Spinal Cord 2019 Apr 16. Epub 2019 Apr 16.
University of Florida, Lillian S. Wells Department of Neurosurgery, Gainesville, FL, USA.
Study Design: A retrospective national administrative database study.
Objective: Advances in treatment of traumatic cervical spinal cord injury with fracture (TCSCIF) have led to significant improvements in clinical outcomes; however, progress in healthcare is seldom ubiquitous across demographic groups. Therefore, we explored if disparities in treatment and outcome after TCSCIF exist across race and socioeconomic status.
Methods: We queried the Nationwide Inpatient Sample database from 1998 to 2009 for TCSCIF hospitalizations. Multivariate analysis was used to identify the correlation between socioeconomic status and race to injury, treatment type, and outcome.
Results: There were 21,985 admissions for TCSCIF, 66.9% of whom had a favorable discharge disposition. In-hospital mortality rate was 12.5%. A total of 43.7% underwent surgery. Overall, surgery was associated with lower in-hospital mortality (OR 0.30, 95% CI 0.27-0.34, p < 0.01) and better discharge disposition (OR 0.68, 95% CI 0.62-0.74, p < 0.01) versus nonsurgical or no intervention. African-American (AA) race and low socioeconomic status (LSES) were significant predictors of lower odds to undergo surgery and unfavorable discharge disposition, respectively; potentially explained by a higher odds of increased New Injury Severity Score classification at presentation. Surgical and favorable discharge rates for LSES and non-Caucasian races, however, have been steadily improving over the study period.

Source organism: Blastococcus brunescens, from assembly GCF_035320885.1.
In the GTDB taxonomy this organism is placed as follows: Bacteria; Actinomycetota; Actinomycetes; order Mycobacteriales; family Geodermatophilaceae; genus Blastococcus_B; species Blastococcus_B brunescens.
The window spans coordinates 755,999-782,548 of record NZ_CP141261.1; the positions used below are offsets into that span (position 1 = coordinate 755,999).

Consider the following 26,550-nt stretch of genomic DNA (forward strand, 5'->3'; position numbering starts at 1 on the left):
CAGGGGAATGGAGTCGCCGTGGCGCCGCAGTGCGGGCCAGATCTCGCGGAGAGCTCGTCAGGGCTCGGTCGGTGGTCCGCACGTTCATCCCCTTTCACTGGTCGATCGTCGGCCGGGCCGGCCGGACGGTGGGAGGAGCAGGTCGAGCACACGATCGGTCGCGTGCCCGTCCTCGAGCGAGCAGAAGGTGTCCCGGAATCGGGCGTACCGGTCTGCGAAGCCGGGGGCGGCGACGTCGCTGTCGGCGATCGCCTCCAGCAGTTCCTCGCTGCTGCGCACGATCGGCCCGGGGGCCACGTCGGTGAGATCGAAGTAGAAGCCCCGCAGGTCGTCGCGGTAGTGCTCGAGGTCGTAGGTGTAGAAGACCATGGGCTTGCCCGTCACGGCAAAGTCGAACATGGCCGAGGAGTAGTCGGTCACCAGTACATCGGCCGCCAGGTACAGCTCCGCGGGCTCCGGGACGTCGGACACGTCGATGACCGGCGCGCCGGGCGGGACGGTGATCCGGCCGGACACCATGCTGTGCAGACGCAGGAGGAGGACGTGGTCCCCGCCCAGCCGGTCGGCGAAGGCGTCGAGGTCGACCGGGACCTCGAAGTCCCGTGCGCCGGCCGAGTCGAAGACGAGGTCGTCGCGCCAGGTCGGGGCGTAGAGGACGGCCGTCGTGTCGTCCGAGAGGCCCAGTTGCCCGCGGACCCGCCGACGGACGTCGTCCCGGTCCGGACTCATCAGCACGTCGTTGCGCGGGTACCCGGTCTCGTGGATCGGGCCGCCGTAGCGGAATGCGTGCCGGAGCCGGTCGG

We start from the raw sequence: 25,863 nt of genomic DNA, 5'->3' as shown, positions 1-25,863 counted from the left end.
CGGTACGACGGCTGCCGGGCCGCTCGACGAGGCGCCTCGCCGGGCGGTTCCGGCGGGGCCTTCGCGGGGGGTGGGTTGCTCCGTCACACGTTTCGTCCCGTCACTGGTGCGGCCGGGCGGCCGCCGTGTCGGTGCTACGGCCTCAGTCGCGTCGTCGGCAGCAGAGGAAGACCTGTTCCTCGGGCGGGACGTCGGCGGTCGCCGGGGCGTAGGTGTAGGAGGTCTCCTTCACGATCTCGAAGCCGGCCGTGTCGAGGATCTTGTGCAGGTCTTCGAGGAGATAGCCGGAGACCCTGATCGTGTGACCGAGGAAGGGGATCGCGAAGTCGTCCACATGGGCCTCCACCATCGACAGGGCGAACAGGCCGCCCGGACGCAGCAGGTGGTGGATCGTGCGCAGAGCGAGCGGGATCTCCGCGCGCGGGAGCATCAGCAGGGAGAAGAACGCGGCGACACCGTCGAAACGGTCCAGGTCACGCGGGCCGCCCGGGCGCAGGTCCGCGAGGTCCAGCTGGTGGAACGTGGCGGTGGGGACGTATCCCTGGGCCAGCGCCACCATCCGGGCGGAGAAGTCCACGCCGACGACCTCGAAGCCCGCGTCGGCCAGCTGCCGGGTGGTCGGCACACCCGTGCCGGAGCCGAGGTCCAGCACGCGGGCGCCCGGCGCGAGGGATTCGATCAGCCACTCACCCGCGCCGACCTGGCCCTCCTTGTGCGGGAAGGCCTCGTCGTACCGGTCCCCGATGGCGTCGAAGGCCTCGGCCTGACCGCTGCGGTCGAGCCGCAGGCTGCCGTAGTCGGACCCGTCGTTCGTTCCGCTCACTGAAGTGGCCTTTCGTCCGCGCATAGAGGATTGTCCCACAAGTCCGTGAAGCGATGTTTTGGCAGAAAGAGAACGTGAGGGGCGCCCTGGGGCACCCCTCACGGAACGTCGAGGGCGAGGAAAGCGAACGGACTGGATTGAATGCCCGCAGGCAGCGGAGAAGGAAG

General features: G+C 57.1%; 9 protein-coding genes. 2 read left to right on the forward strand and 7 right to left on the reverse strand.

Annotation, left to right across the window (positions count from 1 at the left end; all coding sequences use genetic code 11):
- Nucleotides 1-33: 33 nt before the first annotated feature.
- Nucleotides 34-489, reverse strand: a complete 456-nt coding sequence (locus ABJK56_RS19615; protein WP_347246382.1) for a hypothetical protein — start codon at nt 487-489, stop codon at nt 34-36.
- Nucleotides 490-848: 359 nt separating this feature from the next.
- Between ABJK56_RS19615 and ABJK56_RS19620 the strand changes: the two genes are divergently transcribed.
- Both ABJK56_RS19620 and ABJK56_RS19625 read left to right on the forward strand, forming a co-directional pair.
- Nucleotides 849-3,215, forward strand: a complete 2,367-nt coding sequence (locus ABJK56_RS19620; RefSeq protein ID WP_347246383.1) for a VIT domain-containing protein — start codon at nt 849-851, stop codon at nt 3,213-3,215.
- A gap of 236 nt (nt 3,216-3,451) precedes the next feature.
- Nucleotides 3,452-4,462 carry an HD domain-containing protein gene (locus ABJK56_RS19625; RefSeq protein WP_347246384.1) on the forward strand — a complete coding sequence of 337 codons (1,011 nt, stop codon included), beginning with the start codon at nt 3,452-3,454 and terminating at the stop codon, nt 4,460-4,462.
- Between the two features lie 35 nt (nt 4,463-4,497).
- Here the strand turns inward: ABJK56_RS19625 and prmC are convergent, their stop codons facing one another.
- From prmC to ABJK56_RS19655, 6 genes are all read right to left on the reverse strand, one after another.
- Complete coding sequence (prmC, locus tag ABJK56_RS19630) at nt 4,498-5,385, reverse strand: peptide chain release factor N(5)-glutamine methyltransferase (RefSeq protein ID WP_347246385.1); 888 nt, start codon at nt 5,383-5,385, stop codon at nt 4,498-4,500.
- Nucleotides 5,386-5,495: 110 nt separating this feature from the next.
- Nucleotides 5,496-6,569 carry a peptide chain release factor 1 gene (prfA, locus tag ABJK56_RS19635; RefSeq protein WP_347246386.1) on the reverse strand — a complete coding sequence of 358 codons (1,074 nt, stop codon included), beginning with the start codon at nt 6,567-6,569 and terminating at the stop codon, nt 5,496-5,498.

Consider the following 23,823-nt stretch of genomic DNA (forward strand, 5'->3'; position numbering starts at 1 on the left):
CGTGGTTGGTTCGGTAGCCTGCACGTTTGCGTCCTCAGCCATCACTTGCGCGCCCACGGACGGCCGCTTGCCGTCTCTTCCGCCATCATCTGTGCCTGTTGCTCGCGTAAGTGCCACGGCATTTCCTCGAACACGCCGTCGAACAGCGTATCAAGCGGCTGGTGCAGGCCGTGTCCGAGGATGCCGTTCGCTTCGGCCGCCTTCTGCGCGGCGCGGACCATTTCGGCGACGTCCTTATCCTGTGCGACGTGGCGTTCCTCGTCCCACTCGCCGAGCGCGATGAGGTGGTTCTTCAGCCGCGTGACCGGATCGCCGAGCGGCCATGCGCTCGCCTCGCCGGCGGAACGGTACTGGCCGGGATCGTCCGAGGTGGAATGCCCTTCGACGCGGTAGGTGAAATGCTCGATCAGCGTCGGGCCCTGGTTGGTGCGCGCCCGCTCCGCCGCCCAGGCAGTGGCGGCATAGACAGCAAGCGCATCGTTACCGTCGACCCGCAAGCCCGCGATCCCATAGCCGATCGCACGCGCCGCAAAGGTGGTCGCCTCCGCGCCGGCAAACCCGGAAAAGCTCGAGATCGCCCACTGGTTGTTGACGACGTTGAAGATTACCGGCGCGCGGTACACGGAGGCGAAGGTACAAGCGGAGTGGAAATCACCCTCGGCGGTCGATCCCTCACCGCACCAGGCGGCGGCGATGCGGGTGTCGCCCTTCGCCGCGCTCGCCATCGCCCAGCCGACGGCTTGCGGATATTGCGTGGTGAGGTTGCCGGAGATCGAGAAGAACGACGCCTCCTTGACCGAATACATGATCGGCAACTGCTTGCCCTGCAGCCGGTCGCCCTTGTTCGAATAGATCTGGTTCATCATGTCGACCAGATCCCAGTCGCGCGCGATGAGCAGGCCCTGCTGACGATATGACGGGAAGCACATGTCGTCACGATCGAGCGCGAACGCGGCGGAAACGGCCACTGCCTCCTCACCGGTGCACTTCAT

Conclusions: Despite trending improved outcomes after TCSCIF, LSES, or AA race were more likely to have worse outcomes compared to their counterparts. In addition, LSES, AA, and Hispanic groups were less likely to undergo surgical treatment, suggesting disparities in management and outcome effect.